I started out as a theatre major in a small private liberal arts university much like Mount Union. After one voice lesson, I fell in love with singing and changed majors. Performing led to teaching, which also fulfilled me. Teaching future music educators combines all of these things that I love to do.
Research in the Classroom
Because I did not have formal music lessons until college, I used my musical gift of a good ear to replicate music and perform it. I even made up a way to understand how the music goes by making up my own written symbols for the musical notation. This "invented notation" (notation that is created by the listener) became the central focus of my graduate research and continues to be something I advocate for in my methods classes. Learning proceeds from the known to the unknown, and we must learn to accept our students' myriad ways of knowing. We must let our students create their own notational symbols, accept their invented notations, and then lead them to an understanding of what real music notation looks like and how it works. Right now I am enjoying reviewing vocal pedagogy books and book proposals for a small publisher in California. It's like doing book reports again!
Benefits to a Small Campus Community
We are unique in that we really know our students and we are readily available to help all of them as a collective group. We are a village. I first started here in a part-time capacity. I visited campus, CV in hand, and walked into Cope Music Hall. Immediately I felt at home, comfortable, and realized the unique nature of the Department of Performing Arts - we are like a family. And I had not even met the Chair yet! When a full-time opportunity opened up, I was lucky to be considered and hired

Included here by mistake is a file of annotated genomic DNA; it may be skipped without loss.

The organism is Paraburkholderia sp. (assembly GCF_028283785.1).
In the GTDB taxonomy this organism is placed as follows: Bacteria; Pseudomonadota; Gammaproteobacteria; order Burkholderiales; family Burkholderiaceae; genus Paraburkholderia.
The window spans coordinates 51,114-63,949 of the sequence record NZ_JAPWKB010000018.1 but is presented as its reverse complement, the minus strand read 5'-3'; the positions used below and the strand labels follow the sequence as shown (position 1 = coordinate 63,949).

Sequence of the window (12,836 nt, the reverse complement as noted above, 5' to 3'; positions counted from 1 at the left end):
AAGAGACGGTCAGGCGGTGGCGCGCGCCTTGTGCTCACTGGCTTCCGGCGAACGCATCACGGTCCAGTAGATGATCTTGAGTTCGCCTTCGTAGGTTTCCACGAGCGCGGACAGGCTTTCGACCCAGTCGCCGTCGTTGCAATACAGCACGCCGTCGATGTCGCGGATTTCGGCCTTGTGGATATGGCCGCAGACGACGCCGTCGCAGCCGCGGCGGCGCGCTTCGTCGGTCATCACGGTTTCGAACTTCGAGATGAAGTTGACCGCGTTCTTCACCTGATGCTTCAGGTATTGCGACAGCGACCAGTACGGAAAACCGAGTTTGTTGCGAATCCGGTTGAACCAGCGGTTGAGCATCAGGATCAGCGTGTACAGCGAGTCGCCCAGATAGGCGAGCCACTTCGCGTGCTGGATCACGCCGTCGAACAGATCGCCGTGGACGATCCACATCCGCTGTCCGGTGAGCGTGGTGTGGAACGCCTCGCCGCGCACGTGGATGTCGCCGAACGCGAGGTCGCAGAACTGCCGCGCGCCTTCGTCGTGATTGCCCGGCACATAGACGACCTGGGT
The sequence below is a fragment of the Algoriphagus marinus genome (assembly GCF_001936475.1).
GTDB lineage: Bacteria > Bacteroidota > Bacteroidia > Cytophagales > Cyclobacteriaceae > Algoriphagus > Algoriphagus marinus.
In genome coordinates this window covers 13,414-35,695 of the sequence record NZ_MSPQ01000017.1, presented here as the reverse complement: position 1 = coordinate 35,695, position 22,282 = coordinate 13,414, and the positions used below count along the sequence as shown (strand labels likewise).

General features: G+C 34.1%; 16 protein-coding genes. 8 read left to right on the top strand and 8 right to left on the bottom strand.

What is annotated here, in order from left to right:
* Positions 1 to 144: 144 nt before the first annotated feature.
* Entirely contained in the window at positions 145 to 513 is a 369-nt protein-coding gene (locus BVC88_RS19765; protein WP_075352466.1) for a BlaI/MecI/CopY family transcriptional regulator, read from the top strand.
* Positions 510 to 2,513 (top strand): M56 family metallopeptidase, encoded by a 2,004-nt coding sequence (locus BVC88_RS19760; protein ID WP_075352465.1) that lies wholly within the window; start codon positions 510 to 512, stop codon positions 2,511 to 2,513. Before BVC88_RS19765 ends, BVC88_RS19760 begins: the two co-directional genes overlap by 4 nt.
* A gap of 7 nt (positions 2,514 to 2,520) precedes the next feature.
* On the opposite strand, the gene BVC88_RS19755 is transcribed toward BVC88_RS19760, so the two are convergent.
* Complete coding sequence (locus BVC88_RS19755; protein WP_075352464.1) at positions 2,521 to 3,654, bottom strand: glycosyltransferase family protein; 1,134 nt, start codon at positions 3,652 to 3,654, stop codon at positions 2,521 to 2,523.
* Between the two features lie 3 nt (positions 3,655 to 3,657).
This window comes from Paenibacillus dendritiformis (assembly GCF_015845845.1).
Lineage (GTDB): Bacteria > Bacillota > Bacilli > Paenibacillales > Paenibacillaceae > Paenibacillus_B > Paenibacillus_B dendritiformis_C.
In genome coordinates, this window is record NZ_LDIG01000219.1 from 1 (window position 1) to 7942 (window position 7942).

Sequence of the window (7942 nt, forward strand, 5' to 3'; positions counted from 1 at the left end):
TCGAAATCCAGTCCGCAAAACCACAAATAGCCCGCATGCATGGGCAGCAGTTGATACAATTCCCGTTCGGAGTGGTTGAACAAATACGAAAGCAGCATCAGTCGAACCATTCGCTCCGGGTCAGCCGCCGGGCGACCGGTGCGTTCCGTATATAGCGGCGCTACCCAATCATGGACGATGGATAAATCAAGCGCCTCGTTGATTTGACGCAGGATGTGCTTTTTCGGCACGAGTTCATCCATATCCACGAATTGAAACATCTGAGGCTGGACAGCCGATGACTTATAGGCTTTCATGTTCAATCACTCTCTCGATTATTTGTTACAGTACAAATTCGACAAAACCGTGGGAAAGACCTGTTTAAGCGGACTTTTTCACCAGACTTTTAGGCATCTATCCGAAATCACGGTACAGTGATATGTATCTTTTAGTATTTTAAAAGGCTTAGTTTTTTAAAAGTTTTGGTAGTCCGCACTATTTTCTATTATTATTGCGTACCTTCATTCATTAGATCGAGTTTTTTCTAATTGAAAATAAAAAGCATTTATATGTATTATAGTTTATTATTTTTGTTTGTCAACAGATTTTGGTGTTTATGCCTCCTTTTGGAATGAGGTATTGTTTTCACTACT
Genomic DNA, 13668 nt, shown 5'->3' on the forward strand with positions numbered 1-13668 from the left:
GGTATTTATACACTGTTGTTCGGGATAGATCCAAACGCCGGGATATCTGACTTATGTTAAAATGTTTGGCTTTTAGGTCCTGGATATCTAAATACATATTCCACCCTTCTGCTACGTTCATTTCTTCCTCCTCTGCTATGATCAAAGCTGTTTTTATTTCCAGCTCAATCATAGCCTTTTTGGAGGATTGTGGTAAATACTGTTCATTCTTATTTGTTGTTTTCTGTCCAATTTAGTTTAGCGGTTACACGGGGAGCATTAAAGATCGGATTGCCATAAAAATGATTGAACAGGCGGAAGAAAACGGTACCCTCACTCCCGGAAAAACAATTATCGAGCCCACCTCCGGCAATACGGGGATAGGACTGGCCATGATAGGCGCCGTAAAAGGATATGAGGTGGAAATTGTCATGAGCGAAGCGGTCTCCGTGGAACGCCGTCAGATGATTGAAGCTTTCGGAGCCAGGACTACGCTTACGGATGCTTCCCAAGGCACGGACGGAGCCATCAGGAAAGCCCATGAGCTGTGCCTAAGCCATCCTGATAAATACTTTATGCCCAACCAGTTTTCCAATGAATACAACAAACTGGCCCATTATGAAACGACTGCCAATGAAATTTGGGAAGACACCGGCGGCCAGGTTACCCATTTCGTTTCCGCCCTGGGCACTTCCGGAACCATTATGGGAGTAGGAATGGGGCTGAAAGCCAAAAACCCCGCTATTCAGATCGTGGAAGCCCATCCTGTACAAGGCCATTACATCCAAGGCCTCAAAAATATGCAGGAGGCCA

Our music educators have a strong professional curriculum in place that prepares them fully to teach band, orchestra, general music, and choir. The entire music faculty works together and is tireless in helping each music student achieve a high level of teaching skill. When a student graduates and achieves licensure for teaching in the State of Ohio, we all rejoice. We also have a good number of fieldwork hours required in the degree, allowing the student to experience firsthand how the music classroom looks and feels.
Students are the Driving Force
Easily, the students make me the happiest. They are the reason I get out of my car in the parking lot behind the Giese and go into my office. Mount Union music students are special and so dedicated to their studies. They make me want to be a good teacher.